If the native liver is retained and a modified multivisceral transplant is planned, the hepatic artery and its branches are carefully dissected and preserved, allowing nutrient arterial hepatic flow during the time of portal venous flow interruption. The common bile duct and arterial supply (including the gastroduodenal and splenic arteries) are divided and all organs to be removed are dearterialized.
Hepatectomy during multivisceral transplant could be performed conventionally, (i.e., en bloc with the inferior vena cava [IVC]), or using the “piggy-back” technique (i.e., stripping the liver from the retrohepatic vena cava, leaving the IVC intact, and mitigating the hemodynamic consequences of caval flow interruption). In the “piggy-back” technique, partial IVC clamp occlusion allows systemic blood return. Veno-venous bypass can be used to facilitate venous blood return from mesenteric, portal, and systemic lower body basins to the axillary vein in patients who cannot tolerate the loss of portal and IVC venous return. The great majority of multivisceral transplantation in the United States is performed without veno-venous bypass [5–7, 9]. In intestinal-liver transplants , a porto-caval shunt may be performed to facilitate venous drainage of the retained native organs.
During the anhepatic stage , the vascular targets for graft revascularization are prepared. Rearterialization of the composite graft is usually achieved from the recipient’s infrarenal aorta to the donor’s infrarenal aorta directly or by using an interposition graft. Venous drainage of the en bloc multivisceral transplantation is usually through the donor IVC or through a cuff of the hepatic vein to the host IVC. In a modified multivisceral transplant, venous drainage is created by anastomosis of the graft and host portal veins. Subsequently, the porto-caval shunt constructed earlier in the procedure may be taken down to facilitate blood flow to the liver graft. Thus, every effort is exerted to reconstruct graft vascular inflow, venous outflow, and exocrine drainage as close to normal as possible. However, the risks of porto-caval shunts disconnection and construction of porto-portal anastomoses may be substantial, and porto-caval shunts are frequently left in place without detriment to graft outcomes [5, 6, 9].
In preparation for reperfusion, the preservation solution is flushed out with sterile albumin and Lactated Ringer’s solution from the composite graft, particularly the liver, in an attempt to lessen the severity of hemodynamic changes and risk of collapse. Reperfusion usually commences with unclamping of the suprahepatic IVC, infrahepatic IVC, and portal vein, and ends with an aortic conduit. That is the time of the most significant hemodynamic and metabolic changes, discussed in more detail further.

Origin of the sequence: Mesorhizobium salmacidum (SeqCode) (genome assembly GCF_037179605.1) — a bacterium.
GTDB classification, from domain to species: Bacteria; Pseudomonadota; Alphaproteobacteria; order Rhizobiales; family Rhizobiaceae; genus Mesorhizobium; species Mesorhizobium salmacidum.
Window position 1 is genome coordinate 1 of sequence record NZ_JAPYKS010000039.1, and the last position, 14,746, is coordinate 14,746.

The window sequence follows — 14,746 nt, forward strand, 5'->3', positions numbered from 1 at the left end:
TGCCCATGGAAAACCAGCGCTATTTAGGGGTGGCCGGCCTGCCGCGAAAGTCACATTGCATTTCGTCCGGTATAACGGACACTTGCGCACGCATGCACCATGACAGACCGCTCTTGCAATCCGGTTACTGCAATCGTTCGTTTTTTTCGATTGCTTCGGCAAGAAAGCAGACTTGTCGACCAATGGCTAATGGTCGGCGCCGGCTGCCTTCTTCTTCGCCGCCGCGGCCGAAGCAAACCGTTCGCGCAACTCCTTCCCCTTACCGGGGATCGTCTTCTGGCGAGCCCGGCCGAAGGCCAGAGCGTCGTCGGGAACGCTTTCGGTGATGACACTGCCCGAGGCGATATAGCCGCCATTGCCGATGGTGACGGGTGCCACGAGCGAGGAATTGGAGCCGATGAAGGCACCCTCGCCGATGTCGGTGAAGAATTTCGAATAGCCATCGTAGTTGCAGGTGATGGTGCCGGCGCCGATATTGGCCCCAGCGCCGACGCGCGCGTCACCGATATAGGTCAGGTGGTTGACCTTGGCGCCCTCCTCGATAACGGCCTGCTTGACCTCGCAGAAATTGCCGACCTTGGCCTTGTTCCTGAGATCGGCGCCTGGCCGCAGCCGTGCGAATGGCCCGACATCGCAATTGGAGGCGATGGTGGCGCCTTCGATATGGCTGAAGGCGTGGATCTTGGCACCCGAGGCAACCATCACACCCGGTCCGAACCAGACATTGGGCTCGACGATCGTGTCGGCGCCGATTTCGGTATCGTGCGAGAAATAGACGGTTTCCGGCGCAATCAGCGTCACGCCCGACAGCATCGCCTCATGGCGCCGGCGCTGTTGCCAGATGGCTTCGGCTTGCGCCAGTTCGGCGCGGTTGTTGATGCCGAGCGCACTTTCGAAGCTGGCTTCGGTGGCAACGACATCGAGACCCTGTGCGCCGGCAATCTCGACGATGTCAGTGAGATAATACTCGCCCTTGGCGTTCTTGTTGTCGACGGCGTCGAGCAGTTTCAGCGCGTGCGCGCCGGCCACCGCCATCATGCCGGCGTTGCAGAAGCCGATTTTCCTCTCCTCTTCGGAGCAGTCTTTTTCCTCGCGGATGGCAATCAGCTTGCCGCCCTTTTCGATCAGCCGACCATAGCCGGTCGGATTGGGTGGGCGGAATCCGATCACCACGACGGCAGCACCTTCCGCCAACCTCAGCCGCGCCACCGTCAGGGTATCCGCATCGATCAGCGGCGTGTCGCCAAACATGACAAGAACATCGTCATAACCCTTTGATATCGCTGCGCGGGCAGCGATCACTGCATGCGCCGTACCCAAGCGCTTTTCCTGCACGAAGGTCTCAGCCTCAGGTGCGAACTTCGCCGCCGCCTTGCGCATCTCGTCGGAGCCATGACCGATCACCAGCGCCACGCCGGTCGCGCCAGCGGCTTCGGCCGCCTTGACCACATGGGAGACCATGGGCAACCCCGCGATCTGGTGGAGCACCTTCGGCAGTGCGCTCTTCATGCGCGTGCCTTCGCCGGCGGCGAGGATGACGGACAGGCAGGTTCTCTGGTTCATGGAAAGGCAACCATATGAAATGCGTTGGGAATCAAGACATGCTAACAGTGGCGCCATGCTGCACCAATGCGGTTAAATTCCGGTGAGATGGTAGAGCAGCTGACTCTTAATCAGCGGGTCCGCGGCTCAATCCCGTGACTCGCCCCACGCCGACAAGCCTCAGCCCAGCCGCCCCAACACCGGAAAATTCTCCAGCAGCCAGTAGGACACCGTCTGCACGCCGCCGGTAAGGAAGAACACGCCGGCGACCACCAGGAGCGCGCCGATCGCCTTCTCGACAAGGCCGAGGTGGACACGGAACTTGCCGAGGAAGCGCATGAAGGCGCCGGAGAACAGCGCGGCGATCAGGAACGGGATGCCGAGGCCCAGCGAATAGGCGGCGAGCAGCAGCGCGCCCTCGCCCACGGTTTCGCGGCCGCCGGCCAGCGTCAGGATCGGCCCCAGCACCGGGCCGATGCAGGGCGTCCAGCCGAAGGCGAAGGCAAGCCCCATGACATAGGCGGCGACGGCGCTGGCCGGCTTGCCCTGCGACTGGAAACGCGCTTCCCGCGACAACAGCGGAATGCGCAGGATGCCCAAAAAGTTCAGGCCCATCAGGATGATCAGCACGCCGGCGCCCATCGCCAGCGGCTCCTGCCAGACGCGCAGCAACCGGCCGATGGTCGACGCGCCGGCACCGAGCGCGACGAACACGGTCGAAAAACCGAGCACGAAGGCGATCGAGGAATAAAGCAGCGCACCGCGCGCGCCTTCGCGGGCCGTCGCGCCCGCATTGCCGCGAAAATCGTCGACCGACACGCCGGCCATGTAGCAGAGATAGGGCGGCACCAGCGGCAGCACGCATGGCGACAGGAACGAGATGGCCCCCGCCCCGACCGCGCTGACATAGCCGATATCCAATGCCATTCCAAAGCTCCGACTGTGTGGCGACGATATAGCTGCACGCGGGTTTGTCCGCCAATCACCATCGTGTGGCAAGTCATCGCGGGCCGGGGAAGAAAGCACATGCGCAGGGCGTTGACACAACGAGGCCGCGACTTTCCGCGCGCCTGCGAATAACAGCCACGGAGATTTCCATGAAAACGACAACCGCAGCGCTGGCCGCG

The reconstruction period after multivisceral transplantation may be extensive and prolonged; remaining adhesions are taken down, and targets for restoring intestinal and biliary continuity are chosen. Sites of proximal anastomosis may include the stomach (gastrostomy), duodenum, or proximal native jejunum; distal targets may include the colon with diverting ileostomy, or creation of a permanent ileostomy in patients without a colon. Following gallbladder removal, Roux-en-Y choledochojejunostomy may be required for biliary continuity in patients with intestinal and liver transplantation; if the duodenum was retained en bloc in a composite graft, no biliary anastomosis may be required.
Closing of the abdominal cavity may be difficult for many reasons, such as size mismatch, loss of abdominal domain, and abdominal and graft swelling. Therefore, consideration is frequently given to the use of smaller than recipient donors, smaller grafts, and plastic surgery techniques. Additionally, cadaveric grafting of the abdominal wall with intact inferior epigastric vessels has been used successfully to facilitate abdominal closure, particularly in recipients whose abdominal wall has been damaged by multiple prior surgeries, fistulas, or trauma .
Physiologic Challenges: Special Considerations in Multivisceral Transplantation
As it is evident from this brief description, the procedure may be prolonged, associated with significant blood loss, metabolic abnormalities, temperature, fluid and electrolyte shifts, and coagulopathy. These challenges may be more difficult to overcome in malnourished and frequently dehydrated patients with significantly reduced physiologic reserves due to long-standing intestinal failure, complications of parenteral nutrition, and liver dysfunction. Prior episodes of central venous thrombosis with loss of central venous sites for cannulation, infections, abdominal sepsis, and renal insufficiency add to the complexity of perioperative care.